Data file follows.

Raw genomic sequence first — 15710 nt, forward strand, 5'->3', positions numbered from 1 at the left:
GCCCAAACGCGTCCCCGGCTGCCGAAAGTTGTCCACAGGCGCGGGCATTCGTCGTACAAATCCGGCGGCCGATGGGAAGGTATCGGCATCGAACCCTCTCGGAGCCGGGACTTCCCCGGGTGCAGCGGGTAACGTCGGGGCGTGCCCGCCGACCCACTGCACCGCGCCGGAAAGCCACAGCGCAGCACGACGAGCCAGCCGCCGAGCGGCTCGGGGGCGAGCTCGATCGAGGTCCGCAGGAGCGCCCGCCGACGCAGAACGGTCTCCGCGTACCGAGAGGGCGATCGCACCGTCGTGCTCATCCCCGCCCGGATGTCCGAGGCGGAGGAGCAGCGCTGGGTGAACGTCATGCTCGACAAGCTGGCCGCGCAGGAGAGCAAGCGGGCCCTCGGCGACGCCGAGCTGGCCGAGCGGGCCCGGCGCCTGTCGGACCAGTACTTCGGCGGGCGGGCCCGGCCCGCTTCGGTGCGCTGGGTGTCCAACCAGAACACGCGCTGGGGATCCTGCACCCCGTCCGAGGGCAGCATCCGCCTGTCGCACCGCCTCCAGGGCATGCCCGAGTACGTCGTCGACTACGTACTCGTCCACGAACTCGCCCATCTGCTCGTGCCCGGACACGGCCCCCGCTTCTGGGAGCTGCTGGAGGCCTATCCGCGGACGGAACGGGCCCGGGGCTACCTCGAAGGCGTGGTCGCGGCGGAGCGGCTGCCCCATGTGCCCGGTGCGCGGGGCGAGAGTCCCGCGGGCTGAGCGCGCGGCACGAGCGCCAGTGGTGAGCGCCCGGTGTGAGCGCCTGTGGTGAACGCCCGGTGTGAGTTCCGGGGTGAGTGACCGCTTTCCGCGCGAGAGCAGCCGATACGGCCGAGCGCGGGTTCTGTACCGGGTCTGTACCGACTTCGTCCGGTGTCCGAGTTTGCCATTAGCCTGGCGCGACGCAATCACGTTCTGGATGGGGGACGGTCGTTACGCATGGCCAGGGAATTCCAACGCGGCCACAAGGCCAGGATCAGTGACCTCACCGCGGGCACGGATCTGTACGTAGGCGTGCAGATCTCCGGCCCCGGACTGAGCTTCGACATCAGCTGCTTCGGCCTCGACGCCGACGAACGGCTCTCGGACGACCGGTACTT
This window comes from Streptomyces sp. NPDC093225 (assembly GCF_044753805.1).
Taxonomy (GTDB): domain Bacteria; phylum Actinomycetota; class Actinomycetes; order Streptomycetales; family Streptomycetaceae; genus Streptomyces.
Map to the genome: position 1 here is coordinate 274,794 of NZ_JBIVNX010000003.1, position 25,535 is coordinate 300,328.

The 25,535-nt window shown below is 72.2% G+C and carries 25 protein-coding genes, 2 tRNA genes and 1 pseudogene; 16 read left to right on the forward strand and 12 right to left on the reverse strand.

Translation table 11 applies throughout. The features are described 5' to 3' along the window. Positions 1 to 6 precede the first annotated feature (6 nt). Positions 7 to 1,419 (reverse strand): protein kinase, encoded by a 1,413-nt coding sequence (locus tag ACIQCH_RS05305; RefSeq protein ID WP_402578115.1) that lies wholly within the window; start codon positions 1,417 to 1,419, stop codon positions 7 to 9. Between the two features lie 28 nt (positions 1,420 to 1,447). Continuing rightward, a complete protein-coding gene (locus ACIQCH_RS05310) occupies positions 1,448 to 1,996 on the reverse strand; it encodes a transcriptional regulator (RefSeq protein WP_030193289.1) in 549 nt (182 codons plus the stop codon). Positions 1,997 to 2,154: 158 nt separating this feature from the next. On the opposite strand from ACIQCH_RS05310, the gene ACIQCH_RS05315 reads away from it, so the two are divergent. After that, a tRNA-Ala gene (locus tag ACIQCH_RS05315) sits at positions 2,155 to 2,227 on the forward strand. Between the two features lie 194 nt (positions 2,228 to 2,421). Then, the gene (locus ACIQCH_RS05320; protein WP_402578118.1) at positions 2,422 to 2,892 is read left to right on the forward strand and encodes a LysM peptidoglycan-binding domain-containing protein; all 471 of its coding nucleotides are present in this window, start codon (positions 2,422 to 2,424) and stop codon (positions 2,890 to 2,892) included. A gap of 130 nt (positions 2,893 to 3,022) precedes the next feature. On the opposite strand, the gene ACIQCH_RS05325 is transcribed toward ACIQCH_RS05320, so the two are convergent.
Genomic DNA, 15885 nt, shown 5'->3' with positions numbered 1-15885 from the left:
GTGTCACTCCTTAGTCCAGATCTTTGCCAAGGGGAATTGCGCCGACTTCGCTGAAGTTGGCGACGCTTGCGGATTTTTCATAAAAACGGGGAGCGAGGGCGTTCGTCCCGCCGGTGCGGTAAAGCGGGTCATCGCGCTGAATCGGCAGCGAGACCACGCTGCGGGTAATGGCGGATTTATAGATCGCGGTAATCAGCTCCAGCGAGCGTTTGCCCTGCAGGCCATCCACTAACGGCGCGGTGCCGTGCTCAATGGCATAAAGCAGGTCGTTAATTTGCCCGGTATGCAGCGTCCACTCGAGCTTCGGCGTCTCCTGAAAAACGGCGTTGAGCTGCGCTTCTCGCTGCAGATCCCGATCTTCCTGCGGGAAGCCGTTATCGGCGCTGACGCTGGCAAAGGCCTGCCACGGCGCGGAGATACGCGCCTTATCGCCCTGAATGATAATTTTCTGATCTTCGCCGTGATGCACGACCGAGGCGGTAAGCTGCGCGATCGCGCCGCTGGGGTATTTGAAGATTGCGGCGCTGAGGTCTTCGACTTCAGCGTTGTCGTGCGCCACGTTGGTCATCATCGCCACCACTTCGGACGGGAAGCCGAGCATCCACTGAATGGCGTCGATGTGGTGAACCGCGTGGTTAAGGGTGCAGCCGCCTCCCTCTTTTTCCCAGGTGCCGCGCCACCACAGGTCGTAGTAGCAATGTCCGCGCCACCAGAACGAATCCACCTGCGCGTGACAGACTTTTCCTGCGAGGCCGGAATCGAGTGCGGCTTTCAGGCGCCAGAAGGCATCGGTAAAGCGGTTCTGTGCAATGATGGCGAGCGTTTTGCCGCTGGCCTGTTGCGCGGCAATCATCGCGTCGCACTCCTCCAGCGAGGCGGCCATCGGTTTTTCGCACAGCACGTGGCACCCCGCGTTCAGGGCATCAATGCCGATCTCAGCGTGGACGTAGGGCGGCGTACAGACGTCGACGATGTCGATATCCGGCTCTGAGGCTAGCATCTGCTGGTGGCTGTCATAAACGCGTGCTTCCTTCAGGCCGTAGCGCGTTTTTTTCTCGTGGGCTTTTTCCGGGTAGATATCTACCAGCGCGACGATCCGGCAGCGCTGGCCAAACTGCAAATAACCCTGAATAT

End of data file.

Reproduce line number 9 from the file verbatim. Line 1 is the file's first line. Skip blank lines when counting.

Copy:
GTGTCACTCCTTAGTCCAGATCTTTGCCAAGGGGAATTGCGCCGACTTCGCTGAAGTTGGCGACGCTTGCGGATTTTTCATAAAAACGGGGAGCGAGGGCGTTCGTCCCGCCGGTGCGGTAAAGCGGGTCATCGCGCTGAATCGGCAGCGAGACCACGCTGCGGGTAATGGCGGATTTATAGATCGCGGTAATCAGCTCCAGCGAGCGTTTGCCCTGCAGGCCATCCACTAACGGCGCGGTGCCGTGCTCAATGGCATAAAGCAGGTCGTTAATTTGCCCGGTATGCAGCGTCCACTCGAGCTTCGGCGTCTCCTGAAAAACGGCGTTGAGCTGCGCTTCTCGCTGCAGATCCCGATCTTCCTGCGGGAAGCCGTTATCGGCGCTGACGCTGGCAAAGGCCTGCCACGGCGCGGAGATACGCGCCTTATCGCCCTGAATGATAATTTTCTGATCTTCGCCGTGATGCACGACCGAGGCGGTAAGCTGCGCGATCGCGCCGCTGGGGTATTTGAAGATTGCGGCGCTGAGGTCTTCGACTTCAGCGTTGTCGTGCGCCACGTTGGTCATCATCGCCACCACTTCGGACGGGAAGCCGAGCATCCACTGAATGGCGTCGATGTGGTGAACCGCGTGGTTAAGGGTGCAGCCGCCTCCCTCTTTTTCCCAGGTGCCGCGCCACCACAGGTCGTAGTAGCAATGTCCGCGCCACCAGAACGAATCCACCTGCGCGTGACAGACTTTTCCTGCGAGGCCGGAATCGAGTGCGGCTTTCAGGCGCCAGAAGGCATCGGTAAAGCGGTTCTGTGCAATGATGGCGAGCGTTTTGCCGCTGGCCTGTTGCGCGGCAATCATCGCGTCGCACTCCTCCAGCGAGGCGGCCATCGGTTTTTCGCACAGCACGTGGCACCCCGCGTTCAGGGCATCAATGCCGATCTCAGCGTGGACGTAGGGCGGCGTACAGACGTCGACGATGTCGATATCCGGCTCTGAGGCTAGCATCTGCTGGTGGCTGTCATAAACGCGTGCTTCCTTCAGGCCGTAGCGCGTTTTTTTCTCGTGGGCTTTTTCCGGGTAGATATCTACCAGCGCGACGATCCGGCAGCGCTGGCCAAACTGCAAATAACCCTGAATAT